Lizards had fascinated him for quite some time, but in the summer and autumn of 1956, Escher was particularly occupied with them. This fascination came not so much from the behaviour or way of life of these creatures, but from their distinctive form. It namely lent itself very well to being used for the purposes of creating tessellations. In that respect, a lizard (or salamander) interested him as much or as little as birds and fish did. These three animal groups are by far the most common in his work, but they owe that status purely to their form.
In the case of the lizard, this form occurs in a number of main variants:
The one in Development I (with the head turned sideways, showing just one eye)
The one in Development II and Reptiles (the angular version with the eyes on top and the hind legs pointing backwards)
The one in Division and Smaller and smaller (more fluid with round eyes and all legs pointing forward).
Metamorphosis II and Metamorphosis III both feature variants one and two. In addition, Escher invented a number of lizard variants that can be found in his notebooks with regular divisions of the plane, but he didn’t use them in prints.
In July 1956, Escher worked on Division, in September on a drawing in which the same lizards become ever smaller, and in October he translated this drawing into the woodcut Smaller and smaller. In May 1957, he would return to the form again when he produced a variant on the drawing for his book Regular Division of the Plane. All these works feature a variant of the third type of lizard.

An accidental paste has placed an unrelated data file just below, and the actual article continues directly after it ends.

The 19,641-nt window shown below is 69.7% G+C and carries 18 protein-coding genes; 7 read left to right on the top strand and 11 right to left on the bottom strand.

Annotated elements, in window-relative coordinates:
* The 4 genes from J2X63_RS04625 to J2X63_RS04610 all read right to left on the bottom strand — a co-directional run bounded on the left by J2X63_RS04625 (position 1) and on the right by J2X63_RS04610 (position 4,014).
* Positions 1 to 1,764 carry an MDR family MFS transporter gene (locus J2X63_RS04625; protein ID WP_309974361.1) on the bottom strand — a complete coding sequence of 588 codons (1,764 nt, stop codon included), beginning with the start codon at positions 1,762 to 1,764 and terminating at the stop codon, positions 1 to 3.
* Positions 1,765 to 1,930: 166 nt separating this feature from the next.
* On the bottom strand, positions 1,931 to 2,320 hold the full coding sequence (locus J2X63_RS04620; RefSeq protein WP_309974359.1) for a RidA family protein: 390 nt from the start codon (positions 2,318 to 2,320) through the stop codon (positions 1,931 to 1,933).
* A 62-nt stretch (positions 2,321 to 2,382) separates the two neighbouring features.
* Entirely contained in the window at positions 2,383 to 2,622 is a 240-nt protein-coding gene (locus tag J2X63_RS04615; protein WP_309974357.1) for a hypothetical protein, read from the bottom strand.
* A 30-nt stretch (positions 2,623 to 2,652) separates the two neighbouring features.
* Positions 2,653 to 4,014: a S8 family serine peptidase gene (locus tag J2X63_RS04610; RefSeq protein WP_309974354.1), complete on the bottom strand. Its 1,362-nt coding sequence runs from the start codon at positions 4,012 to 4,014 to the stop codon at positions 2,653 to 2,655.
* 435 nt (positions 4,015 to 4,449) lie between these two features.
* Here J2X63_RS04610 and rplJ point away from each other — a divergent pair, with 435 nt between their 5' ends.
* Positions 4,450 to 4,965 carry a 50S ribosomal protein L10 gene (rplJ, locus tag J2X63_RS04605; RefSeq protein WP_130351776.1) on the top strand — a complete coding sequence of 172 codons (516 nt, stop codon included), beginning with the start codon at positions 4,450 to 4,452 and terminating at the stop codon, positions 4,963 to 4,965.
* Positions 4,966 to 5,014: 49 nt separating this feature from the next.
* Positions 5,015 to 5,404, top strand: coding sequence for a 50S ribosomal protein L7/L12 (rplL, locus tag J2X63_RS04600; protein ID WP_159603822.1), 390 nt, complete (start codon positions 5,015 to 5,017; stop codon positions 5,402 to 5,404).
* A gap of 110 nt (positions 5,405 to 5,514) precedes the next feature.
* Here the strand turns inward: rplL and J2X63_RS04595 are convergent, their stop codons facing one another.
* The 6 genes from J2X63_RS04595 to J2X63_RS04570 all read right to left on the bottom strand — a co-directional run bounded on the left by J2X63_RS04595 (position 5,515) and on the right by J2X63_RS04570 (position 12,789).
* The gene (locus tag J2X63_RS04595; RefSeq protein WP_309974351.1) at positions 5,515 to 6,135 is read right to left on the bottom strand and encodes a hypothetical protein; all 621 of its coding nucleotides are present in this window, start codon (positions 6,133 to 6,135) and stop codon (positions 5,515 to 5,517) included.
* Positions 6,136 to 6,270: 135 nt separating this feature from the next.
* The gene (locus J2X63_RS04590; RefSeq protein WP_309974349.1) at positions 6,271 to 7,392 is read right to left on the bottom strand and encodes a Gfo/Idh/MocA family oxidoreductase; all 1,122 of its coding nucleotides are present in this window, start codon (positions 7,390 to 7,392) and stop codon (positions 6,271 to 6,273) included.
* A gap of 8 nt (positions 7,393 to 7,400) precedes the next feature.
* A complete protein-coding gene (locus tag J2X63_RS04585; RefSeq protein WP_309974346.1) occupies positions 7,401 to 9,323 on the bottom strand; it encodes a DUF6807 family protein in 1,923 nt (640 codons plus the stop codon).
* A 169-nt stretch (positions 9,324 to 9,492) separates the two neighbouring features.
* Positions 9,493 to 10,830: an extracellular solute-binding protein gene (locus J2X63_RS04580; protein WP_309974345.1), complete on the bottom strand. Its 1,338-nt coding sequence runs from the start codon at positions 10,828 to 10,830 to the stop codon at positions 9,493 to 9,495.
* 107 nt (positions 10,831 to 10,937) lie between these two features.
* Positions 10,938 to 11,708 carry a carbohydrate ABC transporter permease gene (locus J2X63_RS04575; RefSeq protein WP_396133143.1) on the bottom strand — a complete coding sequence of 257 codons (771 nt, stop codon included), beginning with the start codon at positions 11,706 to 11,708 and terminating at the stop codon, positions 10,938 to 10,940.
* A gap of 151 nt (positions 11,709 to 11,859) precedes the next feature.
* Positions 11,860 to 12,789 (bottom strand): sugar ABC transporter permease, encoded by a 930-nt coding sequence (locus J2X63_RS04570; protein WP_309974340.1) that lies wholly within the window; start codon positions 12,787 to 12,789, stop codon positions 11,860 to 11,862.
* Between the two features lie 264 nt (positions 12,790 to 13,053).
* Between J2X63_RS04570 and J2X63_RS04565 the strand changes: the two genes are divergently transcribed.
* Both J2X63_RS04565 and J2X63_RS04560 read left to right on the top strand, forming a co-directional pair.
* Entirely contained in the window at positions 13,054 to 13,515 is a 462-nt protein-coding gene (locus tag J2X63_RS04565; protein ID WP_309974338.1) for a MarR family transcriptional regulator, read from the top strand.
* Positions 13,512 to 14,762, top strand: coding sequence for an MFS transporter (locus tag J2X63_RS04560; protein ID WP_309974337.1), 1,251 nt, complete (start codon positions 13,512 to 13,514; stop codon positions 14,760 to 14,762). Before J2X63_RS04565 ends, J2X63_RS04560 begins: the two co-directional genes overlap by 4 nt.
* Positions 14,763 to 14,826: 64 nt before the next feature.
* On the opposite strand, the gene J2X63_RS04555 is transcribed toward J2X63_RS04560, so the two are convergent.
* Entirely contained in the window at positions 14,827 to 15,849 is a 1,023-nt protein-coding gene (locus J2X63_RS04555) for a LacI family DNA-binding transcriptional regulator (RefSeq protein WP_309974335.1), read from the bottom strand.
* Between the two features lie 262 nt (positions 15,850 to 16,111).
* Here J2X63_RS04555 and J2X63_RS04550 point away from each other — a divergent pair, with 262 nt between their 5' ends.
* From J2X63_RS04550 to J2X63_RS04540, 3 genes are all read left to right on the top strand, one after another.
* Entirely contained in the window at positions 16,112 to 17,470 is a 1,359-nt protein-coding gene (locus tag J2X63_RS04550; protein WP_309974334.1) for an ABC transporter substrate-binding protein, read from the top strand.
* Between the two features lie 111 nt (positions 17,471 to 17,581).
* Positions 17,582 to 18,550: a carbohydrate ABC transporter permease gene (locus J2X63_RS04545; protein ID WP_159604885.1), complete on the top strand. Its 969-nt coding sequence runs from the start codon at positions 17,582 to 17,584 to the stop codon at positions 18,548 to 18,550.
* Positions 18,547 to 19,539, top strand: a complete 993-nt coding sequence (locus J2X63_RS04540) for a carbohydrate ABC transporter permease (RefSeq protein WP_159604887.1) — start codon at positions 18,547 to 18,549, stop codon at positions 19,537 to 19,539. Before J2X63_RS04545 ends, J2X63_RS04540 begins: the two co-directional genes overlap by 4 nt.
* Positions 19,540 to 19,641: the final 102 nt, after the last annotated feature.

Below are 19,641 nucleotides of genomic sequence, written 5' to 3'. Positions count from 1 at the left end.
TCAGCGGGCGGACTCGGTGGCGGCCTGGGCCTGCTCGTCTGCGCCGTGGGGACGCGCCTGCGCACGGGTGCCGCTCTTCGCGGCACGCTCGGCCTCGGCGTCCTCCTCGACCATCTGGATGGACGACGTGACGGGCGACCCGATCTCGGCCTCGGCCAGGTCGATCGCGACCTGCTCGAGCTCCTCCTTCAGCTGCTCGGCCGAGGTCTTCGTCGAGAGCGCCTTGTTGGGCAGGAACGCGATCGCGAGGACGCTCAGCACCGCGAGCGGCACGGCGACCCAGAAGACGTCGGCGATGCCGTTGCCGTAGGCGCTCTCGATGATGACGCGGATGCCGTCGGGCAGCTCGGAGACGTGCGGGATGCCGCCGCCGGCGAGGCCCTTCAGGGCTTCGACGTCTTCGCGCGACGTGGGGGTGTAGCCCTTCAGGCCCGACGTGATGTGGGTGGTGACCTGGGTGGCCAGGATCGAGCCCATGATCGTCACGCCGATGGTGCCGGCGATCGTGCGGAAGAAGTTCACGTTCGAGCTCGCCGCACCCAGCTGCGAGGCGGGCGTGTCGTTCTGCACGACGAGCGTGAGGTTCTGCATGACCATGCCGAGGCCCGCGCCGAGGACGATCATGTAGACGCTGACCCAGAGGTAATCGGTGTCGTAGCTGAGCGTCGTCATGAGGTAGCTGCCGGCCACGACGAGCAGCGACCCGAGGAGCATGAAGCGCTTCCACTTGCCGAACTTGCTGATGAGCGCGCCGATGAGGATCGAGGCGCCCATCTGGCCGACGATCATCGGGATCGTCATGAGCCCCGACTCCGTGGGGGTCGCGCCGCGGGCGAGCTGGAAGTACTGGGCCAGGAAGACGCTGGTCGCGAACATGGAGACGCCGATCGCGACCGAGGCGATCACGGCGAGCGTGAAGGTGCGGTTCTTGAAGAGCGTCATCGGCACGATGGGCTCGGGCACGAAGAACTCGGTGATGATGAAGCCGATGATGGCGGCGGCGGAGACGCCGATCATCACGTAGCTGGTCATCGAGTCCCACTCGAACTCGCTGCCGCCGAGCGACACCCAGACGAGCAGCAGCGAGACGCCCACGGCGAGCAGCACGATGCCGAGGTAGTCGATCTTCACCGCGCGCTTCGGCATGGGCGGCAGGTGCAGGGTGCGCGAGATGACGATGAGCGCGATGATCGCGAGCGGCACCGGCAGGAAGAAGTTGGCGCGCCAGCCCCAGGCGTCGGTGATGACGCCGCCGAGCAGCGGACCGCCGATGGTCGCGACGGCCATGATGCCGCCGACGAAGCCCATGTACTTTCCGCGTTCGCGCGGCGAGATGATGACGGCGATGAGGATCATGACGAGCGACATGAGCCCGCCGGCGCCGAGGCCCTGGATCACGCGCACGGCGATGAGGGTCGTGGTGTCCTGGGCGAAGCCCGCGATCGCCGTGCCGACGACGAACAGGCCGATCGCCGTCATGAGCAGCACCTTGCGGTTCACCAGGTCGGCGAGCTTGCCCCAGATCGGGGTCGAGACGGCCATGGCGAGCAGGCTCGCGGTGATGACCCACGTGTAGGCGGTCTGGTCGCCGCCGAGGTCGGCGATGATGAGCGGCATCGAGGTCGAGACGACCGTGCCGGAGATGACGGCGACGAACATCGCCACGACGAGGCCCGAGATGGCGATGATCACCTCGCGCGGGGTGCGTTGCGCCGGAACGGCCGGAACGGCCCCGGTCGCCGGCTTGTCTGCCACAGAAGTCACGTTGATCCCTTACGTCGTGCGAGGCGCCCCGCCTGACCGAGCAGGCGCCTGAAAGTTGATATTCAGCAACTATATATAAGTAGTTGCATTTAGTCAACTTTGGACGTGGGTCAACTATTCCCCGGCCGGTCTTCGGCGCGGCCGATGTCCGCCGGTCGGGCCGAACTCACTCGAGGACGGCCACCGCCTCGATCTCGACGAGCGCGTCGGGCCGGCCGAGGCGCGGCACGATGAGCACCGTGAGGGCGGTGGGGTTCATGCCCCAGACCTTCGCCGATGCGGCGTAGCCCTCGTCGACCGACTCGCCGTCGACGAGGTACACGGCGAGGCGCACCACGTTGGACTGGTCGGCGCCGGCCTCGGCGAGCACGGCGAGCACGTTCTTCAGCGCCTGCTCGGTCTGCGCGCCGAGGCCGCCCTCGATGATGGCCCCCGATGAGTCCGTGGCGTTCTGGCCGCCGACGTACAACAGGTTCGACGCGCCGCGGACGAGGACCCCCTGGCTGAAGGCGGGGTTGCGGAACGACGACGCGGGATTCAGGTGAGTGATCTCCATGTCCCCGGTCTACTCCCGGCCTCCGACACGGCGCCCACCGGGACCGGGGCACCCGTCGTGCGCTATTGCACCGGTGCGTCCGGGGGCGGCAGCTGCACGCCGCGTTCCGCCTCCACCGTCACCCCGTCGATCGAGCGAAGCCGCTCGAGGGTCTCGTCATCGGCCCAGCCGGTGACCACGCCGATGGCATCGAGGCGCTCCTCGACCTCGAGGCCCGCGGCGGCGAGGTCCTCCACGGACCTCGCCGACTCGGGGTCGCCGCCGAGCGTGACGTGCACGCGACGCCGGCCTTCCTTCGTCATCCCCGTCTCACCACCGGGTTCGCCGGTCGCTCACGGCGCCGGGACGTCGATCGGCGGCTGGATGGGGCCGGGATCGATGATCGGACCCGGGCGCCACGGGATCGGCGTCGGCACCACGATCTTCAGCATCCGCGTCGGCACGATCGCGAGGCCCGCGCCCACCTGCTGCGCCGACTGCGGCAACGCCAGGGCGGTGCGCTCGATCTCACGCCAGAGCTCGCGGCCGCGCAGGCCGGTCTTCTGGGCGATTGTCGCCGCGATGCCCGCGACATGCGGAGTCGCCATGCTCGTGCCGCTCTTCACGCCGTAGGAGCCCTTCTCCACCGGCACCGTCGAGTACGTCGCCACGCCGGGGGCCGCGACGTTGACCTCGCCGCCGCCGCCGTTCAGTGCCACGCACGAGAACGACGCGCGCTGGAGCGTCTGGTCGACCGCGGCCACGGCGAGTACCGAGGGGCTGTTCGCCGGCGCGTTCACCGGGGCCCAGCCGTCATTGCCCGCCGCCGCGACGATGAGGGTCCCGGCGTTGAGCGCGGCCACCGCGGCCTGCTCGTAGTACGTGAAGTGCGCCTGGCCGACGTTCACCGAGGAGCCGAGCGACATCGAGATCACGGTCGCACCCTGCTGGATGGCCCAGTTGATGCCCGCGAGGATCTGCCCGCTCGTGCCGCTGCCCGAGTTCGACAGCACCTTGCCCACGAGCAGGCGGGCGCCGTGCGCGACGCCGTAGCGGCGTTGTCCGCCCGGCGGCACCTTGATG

Drawing no. 101 from September 1956 is an adaptation of drawing no. 35, from July 1941. In it, the lizards are repeated one by one, in two different colours. In drawing 101 and in Division and Smaller and Smaller, Escher made the lizards shrink by dividing and halving them. In the first works, he chose to split the lizards, interrupting the black line at the points where they overlap. In Smaller and Smaller, he has found a perfect system in which the animals exist and divide independently without overlap.
Incidentally, Escher did not give his regular division drawings a title. He sometimes referred to the reptilians as ‘congruent figures of reptilian form’, but didn’t go beyond this description. In her book Visions of Symmetry, in which she elaborates on all the drawings from Escher’s notebooks, author Doris Schattschneider does go beyond it. She talks about angels, devils, birds, fish, frogs, snakes, shells, insects and lizards. The nomenclature goes against Escher’s somewhat more rigid approach, but it does make it a lot easier to identify and talk about them.